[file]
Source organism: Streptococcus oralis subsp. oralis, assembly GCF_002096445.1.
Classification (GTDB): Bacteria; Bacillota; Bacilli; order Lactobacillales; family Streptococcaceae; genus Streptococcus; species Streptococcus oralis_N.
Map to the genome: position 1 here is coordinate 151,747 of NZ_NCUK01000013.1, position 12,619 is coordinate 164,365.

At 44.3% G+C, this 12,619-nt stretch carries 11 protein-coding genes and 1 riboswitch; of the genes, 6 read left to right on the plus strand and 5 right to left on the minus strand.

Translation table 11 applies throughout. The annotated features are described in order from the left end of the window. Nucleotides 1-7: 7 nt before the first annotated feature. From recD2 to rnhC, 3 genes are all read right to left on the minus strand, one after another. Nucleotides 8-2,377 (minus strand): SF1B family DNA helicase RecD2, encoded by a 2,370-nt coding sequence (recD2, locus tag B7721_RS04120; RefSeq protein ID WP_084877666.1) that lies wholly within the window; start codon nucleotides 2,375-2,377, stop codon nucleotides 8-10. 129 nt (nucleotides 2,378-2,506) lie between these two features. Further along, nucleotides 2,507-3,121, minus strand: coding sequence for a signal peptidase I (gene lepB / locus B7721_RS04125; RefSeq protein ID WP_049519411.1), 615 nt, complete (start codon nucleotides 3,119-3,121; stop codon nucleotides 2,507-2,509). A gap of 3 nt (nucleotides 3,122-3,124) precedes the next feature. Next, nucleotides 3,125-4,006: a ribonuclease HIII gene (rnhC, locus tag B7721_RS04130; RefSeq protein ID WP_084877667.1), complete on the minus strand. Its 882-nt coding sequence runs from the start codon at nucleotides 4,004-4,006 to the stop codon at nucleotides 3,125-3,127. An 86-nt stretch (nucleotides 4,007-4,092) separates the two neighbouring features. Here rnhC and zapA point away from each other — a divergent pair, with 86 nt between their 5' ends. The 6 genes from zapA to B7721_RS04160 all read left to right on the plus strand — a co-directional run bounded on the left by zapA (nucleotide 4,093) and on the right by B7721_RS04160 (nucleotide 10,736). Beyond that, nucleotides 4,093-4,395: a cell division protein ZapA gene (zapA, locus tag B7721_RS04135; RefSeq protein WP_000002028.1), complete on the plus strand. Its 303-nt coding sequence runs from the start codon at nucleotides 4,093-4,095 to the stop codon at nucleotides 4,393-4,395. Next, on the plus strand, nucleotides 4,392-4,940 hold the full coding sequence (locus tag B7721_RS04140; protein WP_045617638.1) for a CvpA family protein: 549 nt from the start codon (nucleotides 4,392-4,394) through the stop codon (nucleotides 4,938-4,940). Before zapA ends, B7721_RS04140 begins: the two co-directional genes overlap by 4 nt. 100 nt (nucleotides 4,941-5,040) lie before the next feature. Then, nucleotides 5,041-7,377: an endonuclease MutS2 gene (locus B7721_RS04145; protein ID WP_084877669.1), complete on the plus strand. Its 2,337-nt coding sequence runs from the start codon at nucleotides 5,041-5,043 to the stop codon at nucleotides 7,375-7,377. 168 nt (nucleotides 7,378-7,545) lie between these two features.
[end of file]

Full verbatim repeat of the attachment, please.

Source organism: Streptococcus oralis subsp. oralis, assembly GCF_002096445.1.
Classification (GTDB): Bacteria; Bacillota; Bacilli; order Lactobacillales; family Streptococcaceae; genus Streptococcus; species Streptococcus oralis_N.
Map to the genome: position 1 here is coordinate 151,747 of NZ_NCUK01000013.1, position 12,619 is coordinate 164,365.

At 44.3% G+C, this 12,619-nt stretch carries 11 protein-coding genes and 1 riboswitch; of the genes, 6 read left to right on the plus strand and 5 right to left on the minus strand.

Translation table 11 applies throughout. The annotated features are described in order from the left end of the window. Nucleotides 1-7: 7 nt before the first annotated feature. From recD2 to rnhC, 3 genes are all read right to left on the minus strand, one after another. Nucleotides 8-2,377 (minus strand): SF1B family DNA helicase RecD2, encoded by a 2,370-nt coding sequence (recD2, locus tag B7721_RS04120; RefSeq protein ID WP_084877666.1) that lies wholly within the window; start codon nucleotides 2,375-2,377, stop codon nucleotides 8-10. 129 nt (nucleotides 2,378-2,506) lie between these two features. Further along, nucleotides 2,507-3,121, minus strand: coding sequence for a signal peptidase I (gene lepB / locus B7721_RS04125; RefSeq protein ID WP_049519411.1), 615 nt, complete (start codon nucleotides 3,119-3,121; stop codon nucleotides 2,507-2,509). A gap of 3 nt (nucleotides 3,122-3,124) precedes the next feature. Next, nucleotides 3,125-4,006: a ribonuclease HIII gene (rnhC, locus tag B7721_RS04130; RefSeq protein ID WP_084877667.1), complete on the minus strand. Its 882-nt coding sequence runs from the start codon at nucleotides 4,004-4,006 to the stop codon at nucleotides 3,125-3,127. An 86-nt stretch (nucleotides 4,007-4,092) separates the two neighbouring features. Here rnhC and zapA point away from each other — a divergent pair, with 86 nt between their 5' ends. The 6 genes from zapA to B7721_RS04160 all read left to right on the plus strand — a co-directional run bounded on the left by zapA (nucleotide 4,093) and on the right by B7721_RS04160 (nucleotide 10,736). Beyond that, nucleotides 4,093-4,395: a cell division protein ZapA gene (zapA, locus tag B7721_RS04135; RefSeq protein WP_000002028.1), complete on the plus strand. Its 303-nt coding sequence runs from the start codon at nucleotides 4,093-4,095 to the stop codon at nucleotides 4,393-4,395. Next, on the plus strand, nucleotides 4,392-4,940 hold the full coding sequence (locus tag B7721_RS04140; protein WP_045617638.1) for a CvpA family protein: 549 nt from the start codon (nucleotides 4,392-4,394) through the stop codon (nucleotides 4,938-4,940). Before zapA ends, B7721_RS04140 begins: the two co-directional genes overlap by 4 nt. 100 nt (nucleotides 4,941-5,040) lie before the next feature. Then, nucleotides 5,041-7,377: an endonuclease MutS2 gene (locus B7721_RS04145; protein ID WP_084877669.1), complete on the plus strand. Its 2,337-nt coding sequence runs from the start codon at nucleotides 5,041-5,043 to the stop codon at nucleotides 7,375-7,377. 168 nt (nucleotides 7,378-7,545) lie between these two features.